Quick quiz: You’re told you need to work on your “Author Platform.” You:
- A. Smile politely, then go back to searching online for cute cat outfits
- B. Nod, smile, then furiously Google “author platform” hoping you’re not the last to know what the heck that is
- C. Think “Oh, yeah it really is time I update and interact with my social media” [Facebook, Twitter, Insta, blog and/or website], then dig right in
- D. B or C but definitely not A (unless it was a really good sale)
Correct answer: D
What is an Author Platform? And why do you need to care?
Let’s break it down. Author. Platform. It’s like a compound word. (Author Platforms or Writer Platforms, no matter what you call it, are the same thing, don’t get hung up on author vs writer. For the sake of ease, we’ll use the terms synonymously here. I’m also capitalizing the words here for effect, which is unnecessary elsewhere.) What does the phrase mean?
As defined, a writer or an author is someone who has written something. A platform is a raised surface, something you’d stand onfor better visibility. Like a stage. Put the words together and you’ve got an image of a writer standing on a, well, platform, a little taller than everyone around them. They stand out; you can spot them in a crowd.
That’s the writer you want to be.
You want to be the writer/author that people can find easily or can recognize…the one that stands out. And you’ll need a platform on order to do it.
“Author Platform: your visibility as an author, utilizing your personal ability to sell books through who you are, the connections you have, and the media outlets you use.” –Writer’s Digest
I think of the term as a less-commercial way of saying “author branding.” It means how you present yourself to the public, and how you are seen/viewed by readers, agents, editors, fellow writers/artists and anyone else paying attention. It’s a way of showing your unique qualities that “brand” you as a person, as a writer, or artist…with the ultimate goal of leading to book sales.
Don’t confuse it with image. Image implies something perceived. You’ll be putting the real, flawed you out there, just like you do for your main characters. An Author Platform should be based on truth. You’re not an actor hiring a publicity agent to get media attention. You’re you, showing who you are, with the ultimate goal that the likable you is worthy of following or noting or reading or acknowledging, and it will at some point lead to book sales. Isn’t that why school visits, book signings, special promotions, launch parties and all that exist: to sell books? Well you’re the in-person version of that, the walking billboard, the neon sign, the ever-friendly smile of customer service, open 24/7. Except when you’re asleep. Or driving. Or whatever. You know what I mean.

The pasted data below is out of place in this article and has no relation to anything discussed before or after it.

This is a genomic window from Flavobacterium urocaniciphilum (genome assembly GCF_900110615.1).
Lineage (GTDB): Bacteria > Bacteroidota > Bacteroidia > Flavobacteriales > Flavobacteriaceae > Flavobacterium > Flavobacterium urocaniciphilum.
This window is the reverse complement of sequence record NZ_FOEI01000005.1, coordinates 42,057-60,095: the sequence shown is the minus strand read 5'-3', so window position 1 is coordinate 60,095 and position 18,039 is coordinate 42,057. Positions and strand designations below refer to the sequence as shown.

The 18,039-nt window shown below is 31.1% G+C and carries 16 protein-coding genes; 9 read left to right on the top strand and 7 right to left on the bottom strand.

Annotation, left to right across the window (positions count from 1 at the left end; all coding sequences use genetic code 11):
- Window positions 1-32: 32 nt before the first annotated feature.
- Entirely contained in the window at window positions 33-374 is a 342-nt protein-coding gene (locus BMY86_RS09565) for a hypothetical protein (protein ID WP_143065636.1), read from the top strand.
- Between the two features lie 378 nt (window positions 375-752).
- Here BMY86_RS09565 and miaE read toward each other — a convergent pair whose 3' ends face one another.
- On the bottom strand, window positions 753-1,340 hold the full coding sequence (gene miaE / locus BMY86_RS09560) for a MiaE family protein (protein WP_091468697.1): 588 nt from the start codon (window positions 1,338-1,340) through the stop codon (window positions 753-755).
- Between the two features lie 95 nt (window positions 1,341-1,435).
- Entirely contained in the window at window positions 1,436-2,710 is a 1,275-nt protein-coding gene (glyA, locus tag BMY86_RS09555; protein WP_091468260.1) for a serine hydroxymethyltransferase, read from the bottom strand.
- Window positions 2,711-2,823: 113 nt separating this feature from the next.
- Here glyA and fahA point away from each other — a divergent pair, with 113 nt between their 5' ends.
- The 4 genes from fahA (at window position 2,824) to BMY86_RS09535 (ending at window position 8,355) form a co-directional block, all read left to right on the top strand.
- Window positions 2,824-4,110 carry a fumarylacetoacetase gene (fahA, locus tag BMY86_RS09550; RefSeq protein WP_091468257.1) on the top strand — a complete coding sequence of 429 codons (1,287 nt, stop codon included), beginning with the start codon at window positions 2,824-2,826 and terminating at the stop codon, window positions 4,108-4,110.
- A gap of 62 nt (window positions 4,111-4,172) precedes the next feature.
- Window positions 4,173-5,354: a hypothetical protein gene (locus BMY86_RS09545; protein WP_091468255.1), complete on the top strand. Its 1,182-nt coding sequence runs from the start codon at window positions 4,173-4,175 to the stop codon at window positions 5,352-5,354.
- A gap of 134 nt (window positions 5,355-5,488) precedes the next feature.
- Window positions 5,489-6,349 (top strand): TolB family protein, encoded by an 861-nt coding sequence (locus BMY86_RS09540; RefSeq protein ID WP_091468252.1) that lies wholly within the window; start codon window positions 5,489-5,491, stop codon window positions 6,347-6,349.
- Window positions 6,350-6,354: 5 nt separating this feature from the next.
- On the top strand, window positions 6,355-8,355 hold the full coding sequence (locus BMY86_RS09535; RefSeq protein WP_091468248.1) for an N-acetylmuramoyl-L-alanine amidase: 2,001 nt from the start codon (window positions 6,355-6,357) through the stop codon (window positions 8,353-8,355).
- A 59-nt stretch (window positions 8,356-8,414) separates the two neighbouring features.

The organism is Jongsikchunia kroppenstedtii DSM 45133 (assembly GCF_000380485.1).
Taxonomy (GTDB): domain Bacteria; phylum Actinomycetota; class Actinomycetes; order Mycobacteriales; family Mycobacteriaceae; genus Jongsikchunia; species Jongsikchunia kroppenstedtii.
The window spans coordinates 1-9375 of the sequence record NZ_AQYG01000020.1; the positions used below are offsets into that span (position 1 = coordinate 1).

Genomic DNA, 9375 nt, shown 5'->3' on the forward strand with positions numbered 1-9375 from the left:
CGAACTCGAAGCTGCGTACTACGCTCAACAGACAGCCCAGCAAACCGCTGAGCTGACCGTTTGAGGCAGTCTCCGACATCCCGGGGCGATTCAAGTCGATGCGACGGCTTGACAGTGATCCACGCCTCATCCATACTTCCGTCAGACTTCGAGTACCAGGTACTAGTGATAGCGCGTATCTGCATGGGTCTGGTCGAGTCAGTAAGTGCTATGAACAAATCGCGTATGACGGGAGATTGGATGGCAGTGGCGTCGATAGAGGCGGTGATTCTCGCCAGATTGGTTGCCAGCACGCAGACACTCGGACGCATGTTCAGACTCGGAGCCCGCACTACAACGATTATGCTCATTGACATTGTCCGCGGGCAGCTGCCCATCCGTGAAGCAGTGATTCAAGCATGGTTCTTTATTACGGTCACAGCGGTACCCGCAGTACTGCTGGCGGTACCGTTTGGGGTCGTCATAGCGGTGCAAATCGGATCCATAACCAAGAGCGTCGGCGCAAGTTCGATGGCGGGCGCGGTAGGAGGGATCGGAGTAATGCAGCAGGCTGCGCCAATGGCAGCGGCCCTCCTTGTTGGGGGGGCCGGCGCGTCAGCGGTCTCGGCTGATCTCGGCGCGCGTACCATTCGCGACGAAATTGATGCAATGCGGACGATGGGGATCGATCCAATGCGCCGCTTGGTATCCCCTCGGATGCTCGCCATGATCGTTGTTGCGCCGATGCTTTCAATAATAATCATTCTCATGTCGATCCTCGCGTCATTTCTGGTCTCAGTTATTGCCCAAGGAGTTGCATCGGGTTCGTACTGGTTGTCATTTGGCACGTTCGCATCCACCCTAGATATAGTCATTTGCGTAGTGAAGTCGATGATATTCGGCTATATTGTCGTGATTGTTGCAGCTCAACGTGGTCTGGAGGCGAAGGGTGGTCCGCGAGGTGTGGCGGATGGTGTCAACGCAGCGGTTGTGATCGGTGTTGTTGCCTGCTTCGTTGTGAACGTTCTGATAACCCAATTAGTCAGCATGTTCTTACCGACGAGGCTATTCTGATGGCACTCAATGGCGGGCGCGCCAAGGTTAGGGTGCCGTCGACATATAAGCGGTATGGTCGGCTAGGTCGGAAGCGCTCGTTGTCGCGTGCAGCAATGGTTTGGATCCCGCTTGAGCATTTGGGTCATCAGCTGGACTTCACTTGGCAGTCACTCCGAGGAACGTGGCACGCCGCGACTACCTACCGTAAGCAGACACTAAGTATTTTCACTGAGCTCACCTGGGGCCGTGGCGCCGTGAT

You are NOT shaking hands and asking people to buy your book all the time, oh no, you’re missing the point if that’s what you just ran off and started doing. No one is going to follow or buy the book from a guy that’s sending pestering Tweets or spamming Facebook posts or always standing up in groups asking people to buy their books after the meeting. Boy is that annoying or what? I hate that guy. What I’m saying is you are your brand. You represent you. So be respectable. Make me like you. Make me WANT to buy your book. If you do it right, you will probably never have to say the words “Buy my book.” I’ll decide I want to on my own.
Note this is a Writer Platform, not a book platform. This is about you, not your book. Why?
Because you’re more than one book. If you brand yourself too closely with one title, on the next book you’ll have to do it all over again. That confuses people. They can handle lots of books, but they only want one you. Brand yourself correctly and all your books will easily fall under that one umbrella…you!
Everything you post online becomes a part of your brand. Your Tweets, your FB posts, your blog updates. Your forwards, your shares, your likes. It all shapes the person people see. Those who have never met you can only form an opinion based on what they see. And that’s based on what you do. How you reply to comments. What you post or repost. It’s not always what you say, but how you say it. The way you talk to your friends. The way they talk to you, even. It all paints a picture.Continue reading